Das Ausländerrecht zwischen obrigkeitsstaatlicher Tradition und menschenrechtlicher Herausforderung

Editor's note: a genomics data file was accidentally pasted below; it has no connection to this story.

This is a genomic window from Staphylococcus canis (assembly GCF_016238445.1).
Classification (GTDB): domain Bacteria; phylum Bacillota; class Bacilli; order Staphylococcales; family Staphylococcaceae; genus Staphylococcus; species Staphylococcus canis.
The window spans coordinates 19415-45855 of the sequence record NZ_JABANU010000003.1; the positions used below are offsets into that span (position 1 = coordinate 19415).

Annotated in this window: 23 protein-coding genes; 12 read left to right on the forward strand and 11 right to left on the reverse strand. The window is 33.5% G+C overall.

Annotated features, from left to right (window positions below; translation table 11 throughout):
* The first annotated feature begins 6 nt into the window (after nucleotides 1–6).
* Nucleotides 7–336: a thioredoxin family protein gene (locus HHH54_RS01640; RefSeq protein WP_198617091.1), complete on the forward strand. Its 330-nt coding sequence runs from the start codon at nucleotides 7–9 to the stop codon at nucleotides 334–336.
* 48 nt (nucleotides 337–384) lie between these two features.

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The history of German alien law starts with the police surveillance of dangerous foreigners. Although under the Basic Law foreigners are entitled to invoke fundamental rights the structure of the legal regulation of entrance and stay in Germany still has some special features going back to the police law tradition. Admittance to Germany is channeled through a very developed system of requirements for specific purposes defined primarily by the needs of the German labour market. Other than in most fields of administrative law discretion is dominant for the permission of entry while sanctions against foreigners often do not give way for assessing the individual case. In the jurisprudence of the German Federal Administrative Court as of the Federal Constitutional Court the legislation on foreigners was almost never questioned. In the case law mainly the protection of family life was used in order to introduce fundamental rights protection of foreigners. Only under the influence of the European Court of Human Rights German courts recognized the importance of the protection of the private life. The individual personal, social and economic relations of the foreigner to the country of residence have to be taken into account not only in expulsion cases but also in the decisions on entry and on the prolongation of permits. Therefore the remains of the old structure of alien police law have to be questioned in order to give more room for the protection of human rights and balancing of interests.